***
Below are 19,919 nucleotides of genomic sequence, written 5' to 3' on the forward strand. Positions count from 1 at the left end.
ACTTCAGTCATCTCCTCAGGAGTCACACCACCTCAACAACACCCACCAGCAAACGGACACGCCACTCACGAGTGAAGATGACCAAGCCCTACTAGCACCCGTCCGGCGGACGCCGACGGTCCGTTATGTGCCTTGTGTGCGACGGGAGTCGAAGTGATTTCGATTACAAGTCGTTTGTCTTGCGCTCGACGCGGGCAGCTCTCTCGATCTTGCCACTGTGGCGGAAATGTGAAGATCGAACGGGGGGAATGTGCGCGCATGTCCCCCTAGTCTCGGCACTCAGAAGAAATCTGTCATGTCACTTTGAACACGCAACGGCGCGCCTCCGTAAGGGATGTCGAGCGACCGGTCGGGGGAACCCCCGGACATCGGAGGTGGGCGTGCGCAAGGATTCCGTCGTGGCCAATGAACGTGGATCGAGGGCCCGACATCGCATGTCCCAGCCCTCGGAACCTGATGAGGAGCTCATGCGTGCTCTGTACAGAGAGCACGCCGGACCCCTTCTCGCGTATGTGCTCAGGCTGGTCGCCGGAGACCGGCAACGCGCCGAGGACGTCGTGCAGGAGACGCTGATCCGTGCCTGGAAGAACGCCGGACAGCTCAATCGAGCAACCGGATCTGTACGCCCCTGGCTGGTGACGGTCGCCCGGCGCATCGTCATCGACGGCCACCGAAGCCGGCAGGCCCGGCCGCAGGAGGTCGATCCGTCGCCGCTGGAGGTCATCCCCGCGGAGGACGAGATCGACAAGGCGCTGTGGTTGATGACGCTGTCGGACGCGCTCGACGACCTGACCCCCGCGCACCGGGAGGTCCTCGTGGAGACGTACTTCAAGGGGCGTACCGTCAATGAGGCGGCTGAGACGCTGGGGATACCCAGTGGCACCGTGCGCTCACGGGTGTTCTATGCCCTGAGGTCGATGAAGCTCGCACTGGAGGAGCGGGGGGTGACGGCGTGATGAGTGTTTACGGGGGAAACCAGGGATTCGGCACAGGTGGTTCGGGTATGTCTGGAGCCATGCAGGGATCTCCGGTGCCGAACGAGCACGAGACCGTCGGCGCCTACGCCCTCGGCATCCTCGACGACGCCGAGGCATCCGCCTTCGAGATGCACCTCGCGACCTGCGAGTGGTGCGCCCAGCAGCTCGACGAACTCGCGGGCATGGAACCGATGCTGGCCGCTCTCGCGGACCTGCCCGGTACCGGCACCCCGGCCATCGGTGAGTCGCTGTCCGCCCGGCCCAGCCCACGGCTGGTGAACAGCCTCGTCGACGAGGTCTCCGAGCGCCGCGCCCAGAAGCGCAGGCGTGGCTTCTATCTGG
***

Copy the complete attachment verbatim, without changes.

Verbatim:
Below are 19,919 nucleotides of genomic sequence, written 5' to 3' on the forward strand. Positions count from 1 at the left end.
ACTTCAGTCATCTCCTCAGGAGTCACACCACCTCAACAACACCCACCAGCAAACGGACACGCCACTCACGAGTGAAGATGACCAAGCCCTACTAGCACCCGTCCGGCGGACGCCGACGGTCCGTTATGTGCCTTGTGTGCGACGGGAGTCGAAGTGATTTCGATTACAAGTCGTTTGTCTTGCGCTCGACGCGGGCAGCTCTCTCGATCTTGCCACTGTGGCGGAAATGTGAAGATCGAACGGGGGGAATGTGCGCGCATGTCCCCCTAGTCTCGGCACTCAGAAGAAATCTGTCATGTCACTTTGAACACGCAACGGCGCGCCTCCGTAAGGGATGTCGAGCGACCGGTCGGGGGAACCCCCGGACATCGGAGGTGGGCGTGCGCAAGGATTCCGTCGTGGCCAATGAACGTGGATCGAGGGCCCGACATCGCATGTCCCAGCCCTCGGAACCTGATGAGGAGCTCATGCGTGCTCTGTACAGAGAGCACGCCGGACCCCTTCTCGCGTATGTGCTCAGGCTGGTCGCCGGAGACCGGCAACGCGCCGAGGACGTCGTGCAGGAGACGCTGATCCGTGCCTGGAAGAACGCCGGACAGCTCAATCGAGCAACCGGATCTGTACGCCCCTGGCTGGTGACGGTCGCCCGGCGCATCGTCATCGACGGCCACCGAAGCCGGCAGGCCCGGCCGCAGGAGGTCGATCCGTCGCCGCTGGAGGTCATCCCCGCGGAGGACGAGATCGACAAGGCGCTGTGGTTGATGACGCTGTCGGACGCGCTCGACGACCTGACCCCCGCGCACCGGGAGGTCCTCGTGGAGACGTACTTCAAGGGGCGTACCGTCAATGAGGCGGCTGAGACGCTGGGGATACCCAGTGGCACCGTGCGCTCACGGGTGTTCTATGCCCTGAGGTCGATGAAGCTCGCACTGGAGGAGCGGGGGGTGACGGCGTGATGAGTGTTTACGGGGGAAACCAGGGATTCGGCACAGGTGGTTCGGGTATGTCTGGAGCCATGCAGGGATCTCCGGTGCCGAACGAGCACGAGACCGTCGGCGCCTACGCCCTCGGCATCCTCGACGACGCCGAGGCATCCGCCTTCGAGATGCACCTCGCGACCTGCGAGTGGTGCGCCCAGCAGCTCGACGAACTCGCGGGCATGGAACCGATGCTGGCCGCTCTCGCGGACCTGCCCGGTACCGGCACCCCGGCCATCGGTGAGTCGCTGTCCGCCCGGCCCAGCCCACGGCTGGTGAACAGCCTCGTCGACGAGGTCTCCGAGCGCCGCGCCCAGAAGCGCAGGCGTGGCTTCTATCTGG